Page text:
This guest blog post was originally published on the saiconnections blog page. You can read the original here.
“He runs around all the time, totally oblivious to everything around him.
I’m just tired, running after him. Can you help me improve his eye contact?”
The shakiness in this young mother’s voice gives her mental state away. She looks at me expectantly. I want to help her. I wish I could magically fix her son’s eye-contact challenge.
But I can’t. Because I know there is more.
Many mothers want their children to improve their eye contact. If you are one of them, I hope to give you something to ponder over with this quick letter.
I know what you are going through. I understand your despair about your child’s lack of eye contact.
Years ago, I experienced what you are experiencing now.
You know that your child is intelligent. If only he would look around to see what is happening around him.
If only he would look at you and share emotions with you.
If only he looked at other children and observed how they played, he could play with them.
If he made proper eye contact, he would be normal, right?
I want to share a personal memory with you.
Anil and I were trained at a specialist autism clinic in the US. One of the first drills was called, ‘look at me.’
Each time Mohit looked at us asked to, he was rewarded with a high five and an M&M.
We celebrated the day he was able to look at us for a full five seconds! It was party time!
But all the ‘look at me’ drill taught Mohit was to look. And I didn’t realize it until late.
It took me years to understand that this wasn’t what I wanted.
Of course, you want your child to look at you. But have you thought how it feels for him? Why does he not look at you or his environment? Why is eye contact difficult for him?
Several people with autism have said that eye contact is painful for them.
Some have shared that they cannot listen and look at the same time.
Still others have voiced that it creates a sensory overload they cannot manage.
Here’s an interesting perspective by Judy Endow, a brilliant woman who is also on the autism spectrum.
Someone also wrote to a Philip, a young boy with autism. She has a nephew on the autism spectrum and asked why it is difficult for individuals with autism to make eye contact. Here was his response.
My dear fellow parent, you want your child to look at you, but meaningfully. And more importantly, in a way comfortable for him.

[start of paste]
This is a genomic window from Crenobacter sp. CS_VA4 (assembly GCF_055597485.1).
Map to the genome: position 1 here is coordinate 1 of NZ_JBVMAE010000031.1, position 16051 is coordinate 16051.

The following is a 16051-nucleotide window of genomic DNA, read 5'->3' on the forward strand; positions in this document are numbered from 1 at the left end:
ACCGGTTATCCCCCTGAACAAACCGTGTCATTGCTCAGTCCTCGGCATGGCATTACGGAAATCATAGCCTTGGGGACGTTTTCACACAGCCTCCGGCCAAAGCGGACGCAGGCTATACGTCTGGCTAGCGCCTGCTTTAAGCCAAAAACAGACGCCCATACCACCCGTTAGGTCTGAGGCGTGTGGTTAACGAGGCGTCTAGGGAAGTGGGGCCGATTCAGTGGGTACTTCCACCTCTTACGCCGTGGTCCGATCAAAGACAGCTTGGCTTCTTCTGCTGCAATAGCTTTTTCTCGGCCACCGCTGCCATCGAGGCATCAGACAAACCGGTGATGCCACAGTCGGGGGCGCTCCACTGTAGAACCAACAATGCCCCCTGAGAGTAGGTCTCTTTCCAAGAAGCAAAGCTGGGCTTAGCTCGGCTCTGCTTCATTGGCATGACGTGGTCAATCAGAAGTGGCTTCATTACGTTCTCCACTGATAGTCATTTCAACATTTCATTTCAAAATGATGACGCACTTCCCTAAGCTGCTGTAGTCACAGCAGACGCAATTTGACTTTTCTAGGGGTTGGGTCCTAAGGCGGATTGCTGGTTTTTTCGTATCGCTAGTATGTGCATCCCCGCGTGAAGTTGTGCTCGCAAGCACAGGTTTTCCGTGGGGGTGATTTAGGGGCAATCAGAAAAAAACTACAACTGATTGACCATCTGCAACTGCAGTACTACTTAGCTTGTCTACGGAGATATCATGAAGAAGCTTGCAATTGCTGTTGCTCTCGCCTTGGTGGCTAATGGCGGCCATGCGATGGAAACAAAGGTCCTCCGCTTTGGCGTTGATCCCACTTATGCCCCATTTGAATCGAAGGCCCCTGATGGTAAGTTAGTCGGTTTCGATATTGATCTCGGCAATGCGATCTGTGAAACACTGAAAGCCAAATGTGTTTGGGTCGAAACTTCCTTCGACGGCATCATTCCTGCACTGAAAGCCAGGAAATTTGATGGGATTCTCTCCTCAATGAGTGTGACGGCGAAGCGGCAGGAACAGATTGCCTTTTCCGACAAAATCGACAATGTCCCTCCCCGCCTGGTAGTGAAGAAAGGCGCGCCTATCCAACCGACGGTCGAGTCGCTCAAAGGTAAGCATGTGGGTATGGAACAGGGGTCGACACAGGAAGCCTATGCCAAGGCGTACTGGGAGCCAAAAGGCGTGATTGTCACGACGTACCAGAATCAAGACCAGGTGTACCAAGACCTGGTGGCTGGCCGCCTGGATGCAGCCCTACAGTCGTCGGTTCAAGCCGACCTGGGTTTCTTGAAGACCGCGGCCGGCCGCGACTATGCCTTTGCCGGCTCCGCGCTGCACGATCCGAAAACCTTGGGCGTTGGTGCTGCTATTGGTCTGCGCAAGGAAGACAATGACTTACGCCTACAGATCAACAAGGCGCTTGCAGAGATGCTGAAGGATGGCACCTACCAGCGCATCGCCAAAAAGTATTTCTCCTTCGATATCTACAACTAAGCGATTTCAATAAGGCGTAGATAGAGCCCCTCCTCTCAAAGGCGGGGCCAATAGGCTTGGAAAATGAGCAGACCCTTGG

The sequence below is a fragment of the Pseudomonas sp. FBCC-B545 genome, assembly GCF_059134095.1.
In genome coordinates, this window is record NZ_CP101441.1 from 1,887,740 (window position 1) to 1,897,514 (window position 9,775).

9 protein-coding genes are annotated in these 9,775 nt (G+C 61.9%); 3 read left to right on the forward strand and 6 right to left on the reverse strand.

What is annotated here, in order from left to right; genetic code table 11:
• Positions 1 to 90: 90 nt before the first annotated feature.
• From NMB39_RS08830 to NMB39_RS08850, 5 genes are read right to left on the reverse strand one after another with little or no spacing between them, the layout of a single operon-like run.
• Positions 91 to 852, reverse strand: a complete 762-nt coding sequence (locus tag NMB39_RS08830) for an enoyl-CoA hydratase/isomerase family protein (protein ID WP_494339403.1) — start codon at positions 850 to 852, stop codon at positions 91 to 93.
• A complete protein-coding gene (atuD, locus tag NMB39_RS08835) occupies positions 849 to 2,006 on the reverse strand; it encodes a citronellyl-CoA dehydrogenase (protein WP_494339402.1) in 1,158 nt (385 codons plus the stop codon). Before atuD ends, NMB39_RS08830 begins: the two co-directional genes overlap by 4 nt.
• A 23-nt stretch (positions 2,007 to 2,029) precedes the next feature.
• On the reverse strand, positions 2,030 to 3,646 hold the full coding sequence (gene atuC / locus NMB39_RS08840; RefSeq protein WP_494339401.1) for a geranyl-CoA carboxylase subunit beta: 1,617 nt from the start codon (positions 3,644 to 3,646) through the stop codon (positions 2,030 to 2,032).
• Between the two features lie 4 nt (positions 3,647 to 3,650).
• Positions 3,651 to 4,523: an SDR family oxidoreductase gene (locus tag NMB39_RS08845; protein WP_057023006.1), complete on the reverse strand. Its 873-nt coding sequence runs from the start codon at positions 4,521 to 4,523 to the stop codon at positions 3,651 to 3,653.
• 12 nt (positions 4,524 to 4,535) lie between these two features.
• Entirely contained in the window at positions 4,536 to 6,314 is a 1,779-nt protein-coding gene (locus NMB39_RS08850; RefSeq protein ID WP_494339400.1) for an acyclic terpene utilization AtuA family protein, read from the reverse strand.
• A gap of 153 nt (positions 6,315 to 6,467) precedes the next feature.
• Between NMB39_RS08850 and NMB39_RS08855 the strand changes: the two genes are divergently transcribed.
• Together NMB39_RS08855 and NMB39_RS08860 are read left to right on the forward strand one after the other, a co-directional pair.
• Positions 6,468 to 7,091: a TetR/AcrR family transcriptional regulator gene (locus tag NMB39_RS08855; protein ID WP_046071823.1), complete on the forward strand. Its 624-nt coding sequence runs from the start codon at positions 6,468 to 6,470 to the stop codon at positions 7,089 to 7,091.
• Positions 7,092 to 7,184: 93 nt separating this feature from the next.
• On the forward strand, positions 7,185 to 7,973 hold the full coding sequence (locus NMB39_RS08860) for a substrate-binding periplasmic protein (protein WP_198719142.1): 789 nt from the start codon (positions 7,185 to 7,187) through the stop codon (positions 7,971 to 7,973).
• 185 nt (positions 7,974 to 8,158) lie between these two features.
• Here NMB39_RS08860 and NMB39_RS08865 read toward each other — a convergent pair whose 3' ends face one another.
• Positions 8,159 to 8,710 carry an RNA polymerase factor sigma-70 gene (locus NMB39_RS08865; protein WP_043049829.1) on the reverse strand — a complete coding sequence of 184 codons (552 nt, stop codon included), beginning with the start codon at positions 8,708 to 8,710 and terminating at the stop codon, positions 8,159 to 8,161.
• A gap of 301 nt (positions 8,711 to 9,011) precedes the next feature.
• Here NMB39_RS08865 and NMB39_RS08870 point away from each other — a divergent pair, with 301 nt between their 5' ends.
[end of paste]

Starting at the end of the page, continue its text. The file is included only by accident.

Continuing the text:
I want to talk about the difference between eye contact and dynamic eye gaze here.
Eye contact suggests a rote, mechanical, static act.
Dynamic eye gaze is a fluid, flexible ability.
If eye contact is sustained for too long, it looks unnatural. You know the blank, unseeing stare that I’m talking about, right?
Dynamic gaze IS natural and fluid. It flows according to the need of the situation.
Imagine a conversation with your child, where he just stares at you with that glazed look – without responding.
Now imagine a conversation where he looks at you occasionally, but understands what you say and responds meaningfully.
Think of a classroom, where a 5-year-old is instructed repeatedly to join a line.
Now think about him looking up to see his friends standing in a line, quickly putting his toys away, and joining it.
In both instances, the former is what happens when we force eye contact. The latter occurs when children with autism develop dynamic eye gaze.
Eye contact is a response to an instruction… an end in itself.
Dynamic gaze helps to understand a social situation, or learn something new.
It took me fifteen years to realize that I wanted Mohit to develop dynamic gaze, not force him to make eye contact.
It doesn’t have to be the same for you.
Google provides you with the latest information within a few seconds. Use it to read the experiences of people on the Spectrum.
Learn from our experiences (of people who have committed mistakes). Circumvent the queue and get the fast pass.
Above all, make that right choice. Go for dynamic gaze.
Through this your child will look at you and share emotions. He will scan his environment.
He will observe people and understand the finer nuances of communication.
In my next article, I will share tips about how to you can enable your child to develop visual referencing, so that you can achieve the above goals.
P.S. Your child can overcome the challenges autism poses. He can utilize his hidden potential.
Kamini Lakhani is a, RDI® program consultant and the Director of SAI School (ABA Center) and SAI Connections (RDI Center). She has over 19 years of experience working with individuals with Autism Spectrum Disorders and currently serves as the director of our RDI Professional Training Center in Mumbai. She is the Director of SAI School (ABA Center) and SAI Connections (RDI Center)